Up and running, cross-country becomes first athletic team to be back competing

Cross-country runners round a turn during their dual meet against Bonita High School on March 6.

Sequoia Clark

Cross-country runners round a turn during their dual meet against Bonita High School on March 6.

On Feb. 20, staggered out along the length of Ayala High School’s football field, and roughly six feet apart, 36 runners assumed their positions along a makeshift starting line. The stands are empty, the campus is officially closed, and if one looks close enough, each racer holds a mask. At first glance, the stark environment is somewhat odd, but this version of the three-mile race has become standard for this year’s high school cross-country meets. Although a bit bizarre to see, these changes are important: they have allowed the races to commence. Moreover, these meets signified the first instances of an athletic team at CHS being allowed to compete.

“It feels really good [to be back], all the kids really enjoy competing especially considering that it has been over a year,” the cross-country team’s head coach, Bill Reeves, said. “I think we are doing everything very safely, with masks on and social distancing… it’s very unlikely that anyone will get COVID while at a race.”

To put it into perspective, the race is so small because there are only two teams being allowed to compete at once, and masks are required whenever an individual is not actively running. Additionally, the possibilities of meet venues are limited by the pandemic: every meet was held on a high school campus until cases dropped below a threshold which allowed the league to rent a park for use in a competition on March 13. Even then, the crowded and large Whittier Narrows Recreation Area, a pre-pandemic league-meet venue, could not be reserved for cross-country meets, and high schools in California are only allowed to compete in dual meets in adjacent counties. In addition, no spectators are allowed to attend, and parents must wait in the parking lot for their children. Put simply, in order to make meets happen this season, no one is taking any unnecessary risks.

Unfortunately, eliminating risks means eliminating many of the things that are so exciting for runners. As of right now all invitational races (non-league races, which normally feature tens or hundreds of teams from across the nation) are cancelled, and the lack of spectators gives the meets an almost empty feeling. Furthermore contributing to this odd emptiness, is the lack of athletes. In addition to only two teams being allowed to race at once, team numbers have dropped over the course of this season, and instead of separating by age or skill, all boys are in one race, and girls in another. As of right now, the Claremont cross-country team has about half the runners they usually would.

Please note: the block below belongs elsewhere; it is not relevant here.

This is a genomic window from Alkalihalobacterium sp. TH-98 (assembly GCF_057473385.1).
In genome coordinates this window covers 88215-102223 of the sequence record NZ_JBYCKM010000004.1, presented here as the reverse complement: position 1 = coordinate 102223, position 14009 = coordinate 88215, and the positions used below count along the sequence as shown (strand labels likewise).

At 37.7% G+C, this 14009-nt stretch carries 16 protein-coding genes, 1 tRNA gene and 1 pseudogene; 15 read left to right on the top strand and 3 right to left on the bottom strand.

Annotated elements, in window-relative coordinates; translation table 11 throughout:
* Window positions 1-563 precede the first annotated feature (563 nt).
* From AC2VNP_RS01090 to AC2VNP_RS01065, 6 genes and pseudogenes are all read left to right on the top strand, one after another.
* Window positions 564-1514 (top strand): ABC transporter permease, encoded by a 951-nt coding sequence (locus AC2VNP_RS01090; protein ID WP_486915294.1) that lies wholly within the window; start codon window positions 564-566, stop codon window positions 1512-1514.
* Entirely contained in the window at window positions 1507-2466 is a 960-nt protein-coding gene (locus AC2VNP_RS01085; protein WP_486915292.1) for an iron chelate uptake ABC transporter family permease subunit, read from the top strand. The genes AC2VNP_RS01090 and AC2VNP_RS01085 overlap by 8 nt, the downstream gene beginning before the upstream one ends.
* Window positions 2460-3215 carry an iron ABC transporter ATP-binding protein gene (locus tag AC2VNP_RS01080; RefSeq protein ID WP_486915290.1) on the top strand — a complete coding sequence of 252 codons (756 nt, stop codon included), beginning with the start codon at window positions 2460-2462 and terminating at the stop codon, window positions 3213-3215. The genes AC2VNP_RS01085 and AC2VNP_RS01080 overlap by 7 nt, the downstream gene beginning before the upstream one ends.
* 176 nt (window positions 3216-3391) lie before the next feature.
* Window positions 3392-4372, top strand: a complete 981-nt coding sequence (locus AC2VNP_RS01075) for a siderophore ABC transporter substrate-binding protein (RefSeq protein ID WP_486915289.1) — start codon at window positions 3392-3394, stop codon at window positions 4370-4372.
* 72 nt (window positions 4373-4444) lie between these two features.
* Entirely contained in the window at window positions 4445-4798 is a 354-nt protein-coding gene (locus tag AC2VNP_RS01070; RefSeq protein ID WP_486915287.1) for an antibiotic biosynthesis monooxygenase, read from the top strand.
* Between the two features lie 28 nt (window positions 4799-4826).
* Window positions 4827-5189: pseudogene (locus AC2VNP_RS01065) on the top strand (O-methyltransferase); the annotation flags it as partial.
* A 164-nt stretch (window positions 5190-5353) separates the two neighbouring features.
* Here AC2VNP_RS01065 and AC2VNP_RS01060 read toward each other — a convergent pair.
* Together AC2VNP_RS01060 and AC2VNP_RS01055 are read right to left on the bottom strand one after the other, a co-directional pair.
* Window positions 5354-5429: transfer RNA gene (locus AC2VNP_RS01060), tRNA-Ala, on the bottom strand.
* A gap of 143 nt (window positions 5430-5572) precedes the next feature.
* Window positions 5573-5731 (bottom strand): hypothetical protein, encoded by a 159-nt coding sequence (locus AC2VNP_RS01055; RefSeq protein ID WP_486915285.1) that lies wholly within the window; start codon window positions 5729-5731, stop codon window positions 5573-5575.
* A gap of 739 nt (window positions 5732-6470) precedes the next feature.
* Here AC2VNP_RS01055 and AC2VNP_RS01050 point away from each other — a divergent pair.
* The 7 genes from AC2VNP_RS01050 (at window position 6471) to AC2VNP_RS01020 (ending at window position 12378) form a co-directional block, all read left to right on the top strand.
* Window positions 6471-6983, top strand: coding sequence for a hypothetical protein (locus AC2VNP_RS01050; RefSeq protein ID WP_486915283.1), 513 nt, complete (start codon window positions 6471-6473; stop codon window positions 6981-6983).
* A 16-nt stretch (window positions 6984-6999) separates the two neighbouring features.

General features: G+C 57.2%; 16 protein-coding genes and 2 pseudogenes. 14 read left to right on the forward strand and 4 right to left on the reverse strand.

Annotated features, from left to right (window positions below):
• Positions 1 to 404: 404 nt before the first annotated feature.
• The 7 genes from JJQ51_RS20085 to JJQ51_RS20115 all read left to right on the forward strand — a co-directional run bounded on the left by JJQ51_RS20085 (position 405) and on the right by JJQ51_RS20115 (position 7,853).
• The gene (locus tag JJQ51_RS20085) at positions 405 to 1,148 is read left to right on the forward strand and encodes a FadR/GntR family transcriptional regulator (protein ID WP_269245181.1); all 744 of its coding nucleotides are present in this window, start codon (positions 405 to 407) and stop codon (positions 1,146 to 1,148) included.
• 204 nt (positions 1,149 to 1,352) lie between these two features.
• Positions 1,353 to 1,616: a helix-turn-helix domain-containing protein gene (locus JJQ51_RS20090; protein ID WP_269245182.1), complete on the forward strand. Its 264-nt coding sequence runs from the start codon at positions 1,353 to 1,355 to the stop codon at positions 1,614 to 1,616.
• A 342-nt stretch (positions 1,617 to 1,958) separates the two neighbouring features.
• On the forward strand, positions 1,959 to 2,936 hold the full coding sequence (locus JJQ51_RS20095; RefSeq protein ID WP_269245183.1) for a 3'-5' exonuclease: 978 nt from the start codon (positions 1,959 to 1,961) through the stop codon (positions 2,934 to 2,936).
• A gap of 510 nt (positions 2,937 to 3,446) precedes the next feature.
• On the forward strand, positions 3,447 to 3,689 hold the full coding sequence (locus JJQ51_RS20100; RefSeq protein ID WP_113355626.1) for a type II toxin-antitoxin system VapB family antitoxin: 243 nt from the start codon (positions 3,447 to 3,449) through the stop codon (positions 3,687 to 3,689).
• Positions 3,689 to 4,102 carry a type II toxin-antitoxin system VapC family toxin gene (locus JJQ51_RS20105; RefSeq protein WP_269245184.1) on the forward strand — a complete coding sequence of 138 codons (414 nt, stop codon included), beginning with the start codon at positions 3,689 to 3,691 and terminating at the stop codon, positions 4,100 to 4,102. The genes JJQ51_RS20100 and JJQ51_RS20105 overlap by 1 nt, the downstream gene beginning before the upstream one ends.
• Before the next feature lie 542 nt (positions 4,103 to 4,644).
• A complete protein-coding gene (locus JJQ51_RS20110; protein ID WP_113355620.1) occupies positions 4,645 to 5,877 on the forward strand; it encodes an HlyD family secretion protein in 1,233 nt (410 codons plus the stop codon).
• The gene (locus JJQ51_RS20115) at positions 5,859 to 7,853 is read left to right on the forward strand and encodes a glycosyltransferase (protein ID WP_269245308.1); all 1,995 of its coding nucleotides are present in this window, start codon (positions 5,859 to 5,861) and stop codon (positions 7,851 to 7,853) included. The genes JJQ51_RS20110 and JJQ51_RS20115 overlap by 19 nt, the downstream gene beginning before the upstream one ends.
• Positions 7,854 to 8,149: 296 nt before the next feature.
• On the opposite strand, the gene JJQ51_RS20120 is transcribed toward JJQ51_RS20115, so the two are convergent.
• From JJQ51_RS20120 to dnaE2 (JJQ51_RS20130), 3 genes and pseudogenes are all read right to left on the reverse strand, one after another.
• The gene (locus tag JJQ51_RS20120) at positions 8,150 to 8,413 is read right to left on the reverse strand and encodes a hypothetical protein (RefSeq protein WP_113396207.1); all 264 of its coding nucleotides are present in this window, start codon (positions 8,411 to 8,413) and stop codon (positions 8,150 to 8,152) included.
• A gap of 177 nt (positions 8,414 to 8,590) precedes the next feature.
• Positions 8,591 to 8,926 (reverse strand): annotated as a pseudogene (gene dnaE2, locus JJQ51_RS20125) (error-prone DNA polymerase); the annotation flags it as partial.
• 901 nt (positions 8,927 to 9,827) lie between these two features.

Despite the drop in numbers, the added incentive of racing is slowly bringing more and more people back to the team. Though racing is certainly not the same, even being allowed to race at all has propelled many runners to begin coming back to practices, as more return every week so that they are able to compete this season.

“Races really help motivate our team, our numbers went up when we finally set our racing schedule,” Reeves said. “Some kids did a great job [staying motivated] during COVID, and some were unfortunately affected a lot.”

If one considers the fact that races like this one were originally supposed to take place almost six months ago, it is easy to see both why the numbers dropped originally, and why they will hopefully continue to go up as time goes on. Cross-country is a rigorous sport, and waiting an additional six months to compete due to postponements means staying in peak condition for the foreseeable future, which for many athletes, perhaps not only for cross-country athletes, was very disheartening.

Despite the long waiting period that many student-athletes have faced during this pandemic, cross-country’s success in operating their meets in accordance with CIF guidelines shows real possibilities going forward. As the school transitions from fall sports to spring, it is likely that with many more teams beginning to hold their own matches, more and more athletes will be motivated to return to their sports. A precedent has been set by cross-country, and hopefully it will continue within this so-called “new normal.”
To read interviews with cross-country runners about their season, click here

To read about the seasons of other Claremont teams currently competing and about the state of Claremont athletics, click here.